Coming-of-age movies used to be the province of characters in their teens or twenties. The fact that so many recent indies focus on overeducated, underemployed thirtysomethings struggling to “figure out life” may say something about the times: dwindling economic opportunities, shifting concepts of youth, the protraction of adolescence by a generation unwilling or unable to grow up.
Or maybe it just says something about the experiences and concerns of people with the resources to make independent films. The Giant Mechanical Man certainly evinces no interest in making a grand statement about the zeitgeist. Its protagonists want something better but don’t know what it is or how to get it. Janice (Jenna Fischer) has trouble keeping even the least demanding temp jobs, like the one where she has to guard an empty closet in a museum, while Tim (Chris Messina) dutifully puts on stilts and silver face paint every day to follow his hapless calling as the street performer of the film’s title. Janice eventually has to move in with her sister and brother-in-law, who keep trying to set her up with a smarmy self-help guru. Chris is discovered by a TV newscaster only to suffer through a disastrous interview shortly after his girlfriend walks out claiming she never believed in him.
When the two lost souls end up working at the same zoo — she selling juice while wearing a gorilla hat, he sweeping up coins in the fountain — they find they’re kindred spirits. There is little conflict to keep them apart, and The Giant Mechanical Man stumbles badly in its last third when it attempts to whip up a little dramatic tension. Along the way, this sweet, erratic, and somewhat sleepy film registers some comic surprises and thoughtful observations amid its clichés of not-so-youthful drifting.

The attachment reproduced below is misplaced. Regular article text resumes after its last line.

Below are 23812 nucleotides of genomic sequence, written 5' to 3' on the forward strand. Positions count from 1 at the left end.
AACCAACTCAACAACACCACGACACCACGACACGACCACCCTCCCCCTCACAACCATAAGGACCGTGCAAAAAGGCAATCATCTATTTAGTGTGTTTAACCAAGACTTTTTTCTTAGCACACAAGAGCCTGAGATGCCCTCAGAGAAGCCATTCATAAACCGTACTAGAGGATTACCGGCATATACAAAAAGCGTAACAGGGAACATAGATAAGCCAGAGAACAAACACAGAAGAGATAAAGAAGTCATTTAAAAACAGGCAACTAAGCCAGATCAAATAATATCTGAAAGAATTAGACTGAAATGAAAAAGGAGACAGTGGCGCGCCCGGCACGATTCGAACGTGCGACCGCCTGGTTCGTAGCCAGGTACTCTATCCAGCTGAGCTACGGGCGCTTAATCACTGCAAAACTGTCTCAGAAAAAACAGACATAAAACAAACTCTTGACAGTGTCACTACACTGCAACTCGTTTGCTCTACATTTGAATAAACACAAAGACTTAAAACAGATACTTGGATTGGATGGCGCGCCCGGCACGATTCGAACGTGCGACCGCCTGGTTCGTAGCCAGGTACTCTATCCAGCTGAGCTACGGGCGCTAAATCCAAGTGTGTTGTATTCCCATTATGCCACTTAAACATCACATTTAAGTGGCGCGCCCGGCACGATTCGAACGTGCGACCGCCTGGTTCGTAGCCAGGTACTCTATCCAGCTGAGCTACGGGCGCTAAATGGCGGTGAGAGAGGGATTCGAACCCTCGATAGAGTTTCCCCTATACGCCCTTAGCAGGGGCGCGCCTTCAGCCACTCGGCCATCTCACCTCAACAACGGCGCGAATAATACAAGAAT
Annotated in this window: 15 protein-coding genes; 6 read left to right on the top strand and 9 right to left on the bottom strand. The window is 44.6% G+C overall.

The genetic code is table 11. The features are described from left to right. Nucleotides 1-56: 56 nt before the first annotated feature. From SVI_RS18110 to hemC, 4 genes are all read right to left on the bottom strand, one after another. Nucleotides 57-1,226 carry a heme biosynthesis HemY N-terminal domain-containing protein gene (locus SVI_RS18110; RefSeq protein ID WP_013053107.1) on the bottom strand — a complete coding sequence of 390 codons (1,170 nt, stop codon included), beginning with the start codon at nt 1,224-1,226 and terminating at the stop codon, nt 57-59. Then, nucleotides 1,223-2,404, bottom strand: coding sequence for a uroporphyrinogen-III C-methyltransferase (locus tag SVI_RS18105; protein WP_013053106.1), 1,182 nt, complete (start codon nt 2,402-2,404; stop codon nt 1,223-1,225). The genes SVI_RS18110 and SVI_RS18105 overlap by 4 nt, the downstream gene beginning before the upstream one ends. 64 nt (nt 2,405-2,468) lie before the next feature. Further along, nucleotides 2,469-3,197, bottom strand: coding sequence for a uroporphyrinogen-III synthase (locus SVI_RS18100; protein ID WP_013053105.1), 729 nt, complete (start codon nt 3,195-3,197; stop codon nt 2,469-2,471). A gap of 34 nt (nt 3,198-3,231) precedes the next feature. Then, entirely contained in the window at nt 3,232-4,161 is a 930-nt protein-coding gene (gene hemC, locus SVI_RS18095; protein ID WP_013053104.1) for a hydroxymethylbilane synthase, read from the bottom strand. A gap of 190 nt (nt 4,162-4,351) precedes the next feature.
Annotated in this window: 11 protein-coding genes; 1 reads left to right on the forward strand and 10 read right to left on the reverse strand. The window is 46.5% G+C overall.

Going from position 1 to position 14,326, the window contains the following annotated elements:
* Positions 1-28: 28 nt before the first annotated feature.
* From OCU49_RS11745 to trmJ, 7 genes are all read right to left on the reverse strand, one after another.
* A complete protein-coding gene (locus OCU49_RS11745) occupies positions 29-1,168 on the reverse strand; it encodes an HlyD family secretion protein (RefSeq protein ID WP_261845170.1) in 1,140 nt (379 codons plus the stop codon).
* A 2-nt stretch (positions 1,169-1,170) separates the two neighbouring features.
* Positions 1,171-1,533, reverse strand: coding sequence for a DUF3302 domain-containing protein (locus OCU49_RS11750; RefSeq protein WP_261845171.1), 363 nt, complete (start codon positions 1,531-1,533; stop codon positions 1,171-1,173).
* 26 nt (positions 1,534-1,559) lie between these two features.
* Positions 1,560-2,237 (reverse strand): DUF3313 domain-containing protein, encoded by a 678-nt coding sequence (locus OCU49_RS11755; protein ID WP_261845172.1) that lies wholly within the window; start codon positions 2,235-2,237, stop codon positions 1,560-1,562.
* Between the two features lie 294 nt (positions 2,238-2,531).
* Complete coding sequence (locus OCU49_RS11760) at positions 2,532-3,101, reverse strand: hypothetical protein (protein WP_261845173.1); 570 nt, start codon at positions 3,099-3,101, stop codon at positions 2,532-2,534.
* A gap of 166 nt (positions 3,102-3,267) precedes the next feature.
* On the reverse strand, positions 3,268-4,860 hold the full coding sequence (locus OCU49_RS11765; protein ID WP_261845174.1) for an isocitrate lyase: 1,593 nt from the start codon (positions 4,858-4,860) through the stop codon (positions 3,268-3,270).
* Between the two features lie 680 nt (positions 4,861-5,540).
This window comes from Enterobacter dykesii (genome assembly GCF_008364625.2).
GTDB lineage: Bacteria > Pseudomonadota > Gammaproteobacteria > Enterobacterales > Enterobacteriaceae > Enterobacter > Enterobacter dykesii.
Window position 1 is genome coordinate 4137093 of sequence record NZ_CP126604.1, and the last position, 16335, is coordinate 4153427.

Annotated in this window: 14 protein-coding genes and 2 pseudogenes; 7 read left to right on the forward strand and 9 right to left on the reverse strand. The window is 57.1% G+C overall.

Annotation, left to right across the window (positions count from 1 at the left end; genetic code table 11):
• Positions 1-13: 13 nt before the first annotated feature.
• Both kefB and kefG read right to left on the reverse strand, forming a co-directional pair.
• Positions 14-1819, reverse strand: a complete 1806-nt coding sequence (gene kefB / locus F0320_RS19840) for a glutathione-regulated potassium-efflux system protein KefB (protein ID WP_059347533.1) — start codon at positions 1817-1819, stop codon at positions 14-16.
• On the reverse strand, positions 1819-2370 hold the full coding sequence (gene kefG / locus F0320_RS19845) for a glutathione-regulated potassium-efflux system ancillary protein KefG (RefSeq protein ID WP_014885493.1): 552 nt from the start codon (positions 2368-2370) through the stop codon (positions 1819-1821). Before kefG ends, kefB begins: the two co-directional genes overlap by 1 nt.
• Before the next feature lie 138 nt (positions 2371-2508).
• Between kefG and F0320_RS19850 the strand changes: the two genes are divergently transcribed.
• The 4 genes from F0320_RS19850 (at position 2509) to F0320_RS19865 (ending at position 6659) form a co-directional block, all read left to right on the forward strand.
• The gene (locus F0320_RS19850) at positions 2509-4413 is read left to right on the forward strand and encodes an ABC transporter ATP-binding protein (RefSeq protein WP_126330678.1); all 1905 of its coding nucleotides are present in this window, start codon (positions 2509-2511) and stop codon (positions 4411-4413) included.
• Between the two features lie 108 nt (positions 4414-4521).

Fischer (who co-produced the film) and Messina make an appealing pair; their scenes together have the tender charm of two hopeless romantics connecting. A strong supporting cast of comic talent — including Malin Akerman, Rich Sommer, Lucy Punch, and (briefly) Bob Odenkirk — is given little to do, and Topher Grace’s broad performance as the obnoxious, clueless motivational speaker was probably funnier to watch on the set than on the screen, where it clashes with the otherwise low-key tone.
The film was written and directed by Lee Kirk, Fischer’s real-life husband. Kirk’s script contains promising shards of deadpan humor with a slightly absurdist edge, especially in the early scenes depicting Janice’s temping misadventures and Tim’s self-delusion. But too often the situations — whether comic or dramatic — feel underdeveloped, instead of heightened into revelation or at least discomfort. Like its characters, the film drifts into aimlessness and dejection, a sort of low-stakes, middle-class anomie. The Giant Mechanical Man endorses uniqueness but shows little originality in its choice of satirical targets: the self-help movement, corporate douchery, and the indignities sensitive souls suffer in a world that fails to recognize how special they are. Ultimately, its insights are too conventional and its perspective too narrow to shed much light on the experiences of individuals, let alone society at large.